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. Last Updated: 07/27/2016

Ensuring Worldwide Justice

Last fall, in a town near the Sierra Leone capital, I stood amid cheering members of the Revolutionary United Front and watched as their leader, Foday Sankoh, took the podium. Under Sankoh, the RUF had conducted a brutal offensive against government troops and civilians. But a peace accord signed last July by the government and rebels gave full amnesty to Sankoh and his forces for their crimes during the eight-year war.

Sankoh was detained last month in Freetown, and the Sierra Leone government says it intends to prosecute him for illegal diamond trading and for the deaths of 21 demonstrators outside his residence last month. But last October, Sankoh sat placidly onstage with the UN military commander in Sierra Leone and knew the Nigerian peacekeepers in the room would not, could not, touch him.

When Sankoh took the podium, the crowd went wild. "My brothers," he began, reaching out his hands and stroking each palm over the back of the other hand. "You have nothing." His meaning, to the RUF thugs there, couldn't have been clearer: They were getting off scot-free for the atrocities they had committed. In a country where hands have extraordinary symbolism f where the RUF's signature human rights abuse was the amputation of hands f Sankoh's gesture was flabbergasting.

Behind me, I could hear our translator, who had escaped murder by the RUF in its January 1999 Freetown offensive, whisper, "Oh, my God." We had spent the morning interviewing the war's latest victims. We visited a tiny village in the bush where residents no longer slept in their homes because they feared rebel raids at night. Many children had been abducted; several women had been raped.

The UN dignitaries on the podium remained expressionless during Sankoh's speech. But perhaps their stomachs were churning with the same indignation I felt. The moment encapsulated the indefensible listlessness of the international community in the face of Sankoh's crimes.

The United Nations did not sanction the amnesty included in the 1999 accord. But the peace agreement was reached under UN auspices. We at Human Rights Watch, who denounced the amnesty and warned that the accord would fail if the RUF was not brought to justice, were considered impractical spoilers. All sides, it was said, were eager for the war to end, on virtually any terms.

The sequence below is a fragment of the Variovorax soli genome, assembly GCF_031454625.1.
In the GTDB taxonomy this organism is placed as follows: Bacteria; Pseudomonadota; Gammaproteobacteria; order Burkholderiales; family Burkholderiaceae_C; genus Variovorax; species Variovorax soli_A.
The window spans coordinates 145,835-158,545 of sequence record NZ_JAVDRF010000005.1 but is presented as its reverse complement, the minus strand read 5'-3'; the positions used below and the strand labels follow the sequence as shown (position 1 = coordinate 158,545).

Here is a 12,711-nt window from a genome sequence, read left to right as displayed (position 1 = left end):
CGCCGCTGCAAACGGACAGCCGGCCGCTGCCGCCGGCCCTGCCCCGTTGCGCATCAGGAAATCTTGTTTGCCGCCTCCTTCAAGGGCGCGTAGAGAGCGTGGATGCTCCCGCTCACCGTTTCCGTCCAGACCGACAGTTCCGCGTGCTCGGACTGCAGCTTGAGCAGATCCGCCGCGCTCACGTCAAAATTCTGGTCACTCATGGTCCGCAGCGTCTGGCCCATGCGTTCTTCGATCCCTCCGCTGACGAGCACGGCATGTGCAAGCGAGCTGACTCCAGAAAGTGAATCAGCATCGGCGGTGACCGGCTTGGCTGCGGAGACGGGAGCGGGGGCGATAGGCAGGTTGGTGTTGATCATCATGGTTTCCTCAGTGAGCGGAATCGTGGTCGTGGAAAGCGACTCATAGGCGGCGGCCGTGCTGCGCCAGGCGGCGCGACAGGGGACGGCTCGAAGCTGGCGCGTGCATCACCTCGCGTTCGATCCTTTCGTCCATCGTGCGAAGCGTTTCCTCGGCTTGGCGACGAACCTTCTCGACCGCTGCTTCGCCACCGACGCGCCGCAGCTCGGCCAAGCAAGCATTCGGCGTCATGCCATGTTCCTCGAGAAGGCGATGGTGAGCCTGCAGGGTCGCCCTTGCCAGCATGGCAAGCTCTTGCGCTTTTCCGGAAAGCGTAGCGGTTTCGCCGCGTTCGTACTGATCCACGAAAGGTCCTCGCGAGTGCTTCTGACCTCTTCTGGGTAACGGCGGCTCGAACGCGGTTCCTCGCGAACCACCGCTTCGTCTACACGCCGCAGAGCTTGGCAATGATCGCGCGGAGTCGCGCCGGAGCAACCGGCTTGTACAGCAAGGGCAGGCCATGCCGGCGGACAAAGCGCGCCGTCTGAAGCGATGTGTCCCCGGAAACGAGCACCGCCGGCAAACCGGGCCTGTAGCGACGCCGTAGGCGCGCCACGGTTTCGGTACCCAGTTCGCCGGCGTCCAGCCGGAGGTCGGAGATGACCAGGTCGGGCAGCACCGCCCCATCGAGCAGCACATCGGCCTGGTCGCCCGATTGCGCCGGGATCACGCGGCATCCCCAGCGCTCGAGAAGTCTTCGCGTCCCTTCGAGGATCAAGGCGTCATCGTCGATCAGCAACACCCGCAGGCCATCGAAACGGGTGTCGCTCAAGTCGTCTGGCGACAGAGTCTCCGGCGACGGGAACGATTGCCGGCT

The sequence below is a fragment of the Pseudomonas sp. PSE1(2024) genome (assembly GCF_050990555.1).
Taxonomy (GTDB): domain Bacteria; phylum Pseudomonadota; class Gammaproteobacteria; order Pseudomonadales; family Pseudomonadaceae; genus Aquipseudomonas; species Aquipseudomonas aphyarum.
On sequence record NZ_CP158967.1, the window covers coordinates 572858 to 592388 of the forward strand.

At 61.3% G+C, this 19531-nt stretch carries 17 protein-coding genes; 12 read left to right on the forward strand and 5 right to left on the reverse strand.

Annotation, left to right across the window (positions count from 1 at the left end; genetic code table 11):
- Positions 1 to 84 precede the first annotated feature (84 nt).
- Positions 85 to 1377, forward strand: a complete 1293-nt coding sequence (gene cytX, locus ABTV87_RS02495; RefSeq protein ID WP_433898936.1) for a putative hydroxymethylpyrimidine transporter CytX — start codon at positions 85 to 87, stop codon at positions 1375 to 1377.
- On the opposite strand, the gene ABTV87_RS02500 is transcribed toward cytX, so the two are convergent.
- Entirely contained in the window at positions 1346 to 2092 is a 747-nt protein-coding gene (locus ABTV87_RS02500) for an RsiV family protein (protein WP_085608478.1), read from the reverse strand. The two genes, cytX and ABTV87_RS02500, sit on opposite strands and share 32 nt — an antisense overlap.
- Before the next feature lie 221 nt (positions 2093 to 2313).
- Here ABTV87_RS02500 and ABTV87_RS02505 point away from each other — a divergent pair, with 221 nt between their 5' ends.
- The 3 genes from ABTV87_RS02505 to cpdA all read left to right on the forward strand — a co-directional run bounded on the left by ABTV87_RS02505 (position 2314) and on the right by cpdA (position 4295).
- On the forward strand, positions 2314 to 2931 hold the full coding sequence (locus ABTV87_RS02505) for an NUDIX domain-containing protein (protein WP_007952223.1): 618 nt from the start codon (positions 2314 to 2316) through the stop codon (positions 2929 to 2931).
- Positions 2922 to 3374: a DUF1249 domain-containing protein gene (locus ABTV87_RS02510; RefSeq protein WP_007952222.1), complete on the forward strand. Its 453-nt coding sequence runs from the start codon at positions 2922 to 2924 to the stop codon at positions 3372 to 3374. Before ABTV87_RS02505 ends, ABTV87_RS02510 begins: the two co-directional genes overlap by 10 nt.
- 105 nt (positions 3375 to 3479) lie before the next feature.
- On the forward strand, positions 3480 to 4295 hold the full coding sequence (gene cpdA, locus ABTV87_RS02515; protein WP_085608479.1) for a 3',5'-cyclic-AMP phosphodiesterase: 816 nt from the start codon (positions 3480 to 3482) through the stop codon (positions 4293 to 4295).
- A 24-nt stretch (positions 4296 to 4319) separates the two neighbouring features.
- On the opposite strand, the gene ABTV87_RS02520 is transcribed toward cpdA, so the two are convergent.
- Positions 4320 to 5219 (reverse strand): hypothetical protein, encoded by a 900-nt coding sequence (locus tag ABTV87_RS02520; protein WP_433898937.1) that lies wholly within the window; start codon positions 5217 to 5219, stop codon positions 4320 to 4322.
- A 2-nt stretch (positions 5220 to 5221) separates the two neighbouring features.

A consensus seems to have developed that Sankoh is a war criminal who should be excluded from power. Now that he's in custody, what should be done with him? Sierra Leone's judicial system, after years of civil war, doesn't have the capacity to prosecute Sankoh. The authorities in Freetown have produced an anemic list of charges against him, probably because some military figures allied with the government also deserve prosecution.

Some observers have suggested a West African regional court prosecute Sankoh. Others propose a hybrid tribunal with local and international judicial experts. Any tribunal should have the resources and legitimacy to mount a strong prosecution.

In the long run, there's one solution for Sankoh's ilk: a permanent international criminal court. Most nations support the treaty setting up such a tribunal; 97 have already signed it. But the United States is still fighting a rearguard action to weaken the court, fearing it might try to prosecute U.S. citizens.

The international criminal court is years away, and it won't have retroactive jurisdiction to pursue Sankoh. The UN should set up an independent tribunal, such as those for Rwanda and Yugoslavia, able to investigate and prosecute all the war crimes and crimes against humanity committed in Sierra Leone. The Security Council's permanent members must support such a court for it to have the wherewithal to conduct proper prosecutions.

This will be politically difficult and take time. Sierra Leone is fading from the front pages, and the Security Council isn't eager to undertake another tribunal. But the country cannot be stabilized without a full-throttle, international effort to prosecute its tragic crimes. Outsiders have the ability to make a difference f they need only the political will.

Carroll Bogert is the communications director at Human Rights Watch. She contributed this comment to The Washington Post.